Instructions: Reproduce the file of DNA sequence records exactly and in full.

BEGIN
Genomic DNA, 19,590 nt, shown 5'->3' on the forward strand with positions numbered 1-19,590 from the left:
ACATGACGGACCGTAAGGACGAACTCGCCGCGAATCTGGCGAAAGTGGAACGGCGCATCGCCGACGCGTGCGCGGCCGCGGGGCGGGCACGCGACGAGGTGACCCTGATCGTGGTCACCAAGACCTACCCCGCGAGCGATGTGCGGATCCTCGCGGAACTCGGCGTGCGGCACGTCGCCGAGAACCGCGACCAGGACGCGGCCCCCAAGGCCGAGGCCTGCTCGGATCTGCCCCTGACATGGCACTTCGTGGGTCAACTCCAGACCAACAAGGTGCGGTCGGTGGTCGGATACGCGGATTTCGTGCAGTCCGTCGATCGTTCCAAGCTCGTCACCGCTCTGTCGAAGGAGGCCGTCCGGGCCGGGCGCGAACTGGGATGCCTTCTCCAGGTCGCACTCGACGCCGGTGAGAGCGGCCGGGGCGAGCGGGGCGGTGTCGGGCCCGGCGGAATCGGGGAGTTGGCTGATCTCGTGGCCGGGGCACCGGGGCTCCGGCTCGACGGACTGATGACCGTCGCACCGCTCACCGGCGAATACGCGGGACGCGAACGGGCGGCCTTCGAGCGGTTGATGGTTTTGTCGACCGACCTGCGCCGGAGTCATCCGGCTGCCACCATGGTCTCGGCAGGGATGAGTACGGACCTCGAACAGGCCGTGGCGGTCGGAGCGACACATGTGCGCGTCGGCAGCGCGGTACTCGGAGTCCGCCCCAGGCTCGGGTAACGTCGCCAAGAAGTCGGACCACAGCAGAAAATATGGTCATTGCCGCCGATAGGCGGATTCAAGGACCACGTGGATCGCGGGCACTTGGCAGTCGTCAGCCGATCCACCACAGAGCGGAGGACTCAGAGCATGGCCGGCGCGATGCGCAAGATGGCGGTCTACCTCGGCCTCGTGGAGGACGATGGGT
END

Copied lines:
Genomic DNA, 19,590 nt, shown 5'->3' on the forward strand with positions numbered 1-19,590 from the left:
ACATGACGGACCGTAAGGACGAACTCGCCGCGAATCTGGCGAAAGTGGAACGGCGCATCGCCGACGCGTGCGCGGCCGCGGGGCGGGCACGCGACGAGGTGACCCTGATCGTGGTCACCAAGACCTACCCCGCGAGCGATGTGCGGATCCTCGCGGAACTCGGCGTGCGGCACGTCGCCGAGAACCGCGACCAGGACGCGGCCCCCAAGGCCGAGGCCTGCTCGGATCTGCCCCTGACATGGCACTTCGTGGGTCAACTCCAGACCAACAAGGTGCGGTCGGTGGTCGGATACGCGGATTTCGTGCAGTCCGTCGATCGTTCCAAGCTCGTCACCGCTCTGTCGAAGGAGGCCGTCCGGGCCGGGCGCGAACTGGGATGCCTTCTCCAGGTCGCACTCGACGCCGGTGAGAGCGGCCGGGGCGAGCGGGGCGGTGTCGGGCCCGGCGGAATCGGGGAGTTGGCTGATCTCGTGGCCGGGGCACCGGGGCTCCGGCTCGACGGACTGATGACCGTCGCACCGCTCACCGGCGAATACGCGGGACGCGAACGGGCGGCCTTCGAGCGGTTGATGGTTTTGTCGACCGACCTGCGCCGGAGTCATCCGGCTGCCACCATGGTCTCGGCAGGGATGAGTACGGACCTCGAACAGGCCGTGGCGGTCGGAGCGACACATGTGCGCGTCGGCAGCGCGGTACTCGGAGTCCGCCCCAGGCTCGGGTAACGTCGCCAAGAAGTCGGACCACAGCAGAAAATATGGTCATTGCCGCCGATAGGCGGATTCAAGGACCACGTGGATCGCGGGCACTTGGCAGTCGTCAGCCGATCCACCACAGAGCGGAGGACTCAGAGCATGGCCGGCGCGATGCGCAAGATGGCGGTCTACCTCGGCCTCGTGGAGGACGATGGGT